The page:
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Tipperary Population Growth According To Census 2022 Summary Results.

The Central Statistics Office (CSO) at the end of May this year, 2023, published their Census 2022 Summary Results, which details the population changes at a national level since April 2016.
They have also broken down the results on a county by county level, highlighting some of the main changes, and a full list of all county press releases are available, including county Tipperary, HERE.

Summary Results for Co. Tipperary.
Census 2022 shows that the population of Tipperary grew by 5% to 167,895, which concludes that the number of people in the county rose by 8,342 between April 2016 and April 2022. Over the same period, Ireland’s population grew by 8% from 4,761,865 to 5,149,139.

Tipperary Population – Males and Females.
Of Tipperary’s population, 84,256 were female and 83,639 were male, which means there were 99 males for every 100 females. In Ireland, overall, there were 2,604,590 females and 2,544,549 males or 98 males for every 100 females.

Population by Age.
The average age of Tipperary’s population in April 2022 was 40.3 years, compared with 38.6 years in April 2016. Nationally, the average age of the population was 38.8, up from 37.4 in April 2016.

The number of people aged 65 and over continues to grow. This age group increased by 20% to 29,356 in Tipperary, and by 22% to 776,315 at a national level since 2016.

Dual Irish Citizens.
In Tipperary, the number of dual Irish citizens increased from 2,329 to 3,904, while non-Irish citizens accounted for 9% of the county’s population. Nationally, dual Irish citizenship increased by 63% from 104,784 to 170,597 people and non-Irish citizens made up 12% of the population.

Divorce and Separations
The proportion of separated and divorced people in Tipperary remained steady at 7% of the population (aged 15 and over), compared to 6% in 2016. The national comparison was 6% in both 2022 and 2016.

Health.
In 2022, 83% of people in Tipperary stated that their health was good or very good, compared with 87% in 2016. This is a similar trend to the national figures, which also showed a 4% decrease in the good/very good categories, from 87% to 83%.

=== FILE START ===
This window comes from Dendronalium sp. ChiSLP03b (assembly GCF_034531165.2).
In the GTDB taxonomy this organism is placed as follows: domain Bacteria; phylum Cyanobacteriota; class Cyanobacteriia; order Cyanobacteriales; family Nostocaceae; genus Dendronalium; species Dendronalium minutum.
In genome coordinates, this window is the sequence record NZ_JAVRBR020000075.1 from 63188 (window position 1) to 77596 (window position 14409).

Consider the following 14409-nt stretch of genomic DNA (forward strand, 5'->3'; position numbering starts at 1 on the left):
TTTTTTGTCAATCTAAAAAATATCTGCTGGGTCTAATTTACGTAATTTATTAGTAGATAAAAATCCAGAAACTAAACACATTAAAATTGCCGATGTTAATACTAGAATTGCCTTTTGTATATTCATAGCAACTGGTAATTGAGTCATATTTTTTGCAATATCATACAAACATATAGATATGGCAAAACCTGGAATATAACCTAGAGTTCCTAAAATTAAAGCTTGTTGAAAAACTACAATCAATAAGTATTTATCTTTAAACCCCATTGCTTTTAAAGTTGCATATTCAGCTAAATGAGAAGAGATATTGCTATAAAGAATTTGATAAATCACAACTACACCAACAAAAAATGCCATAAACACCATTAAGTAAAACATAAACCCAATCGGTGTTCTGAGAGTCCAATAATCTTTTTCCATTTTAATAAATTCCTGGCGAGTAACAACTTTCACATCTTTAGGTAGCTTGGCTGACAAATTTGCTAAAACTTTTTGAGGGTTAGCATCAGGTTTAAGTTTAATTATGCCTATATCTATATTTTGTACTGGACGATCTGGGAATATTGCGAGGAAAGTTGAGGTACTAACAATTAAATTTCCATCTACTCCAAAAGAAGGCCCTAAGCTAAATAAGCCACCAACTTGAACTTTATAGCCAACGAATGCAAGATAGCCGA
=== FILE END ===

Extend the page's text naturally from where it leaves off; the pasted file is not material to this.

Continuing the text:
Irish Speakers.
The number of people (aged three and over) who stated that they could speak Irish in Tipperary was 66,003 compared with 65,391 in 2016. Within this figure 1,258 said they spoke Irish daily while 3,540 spoke Irish weekly.
Nationally, 1,873,997 people stated they were able to speak Irish, with 71,968 speaking Irish daily and 115,065 speaking it weekly.

Employment.
There were 73,207 people (aged 15 and over) at work in Tipperary, an increase of 9,735 people (+15%) between 2016 and 2022. Nationally, there were 313,656 additional people (+16%) at work.

Working From Home.
In Tipperary, 17,665 people (aged 15 and over) worked from home at least one day a week in 2022. This represented 24% of the workforce. The national figure was 32%.

Childcare.
This was a new question for Census 2022. There were 33,286 children aged 15 and under in Tipperary in April 2022. Of these, 12,173 (37%) were in childcare, compared with 33% nationally.

Tenure.
In 2022, in Tipperary 69% of households owned their own home, with a further 24% renting. This compared with 66% of households owning their home nationally and 28% renting.

Housing Stock.

Between April 2016 and April 2022, housing stock in the county grew by 2% from 69,106 to 70,608. The number of vacant dwellings decreased by 15% from 7,493 to 6,344 and the number of holiday homes rose by 8% from 1,009 to 1,093. Nationally, the housing stock grew by more than 5% from 2,003,645 to 2,112,121. The number of vacant dwellings fell by almost 20,000 (-11%) to 163,433 and the number of holiday homes rose by 8% from 62,148 to 66,956.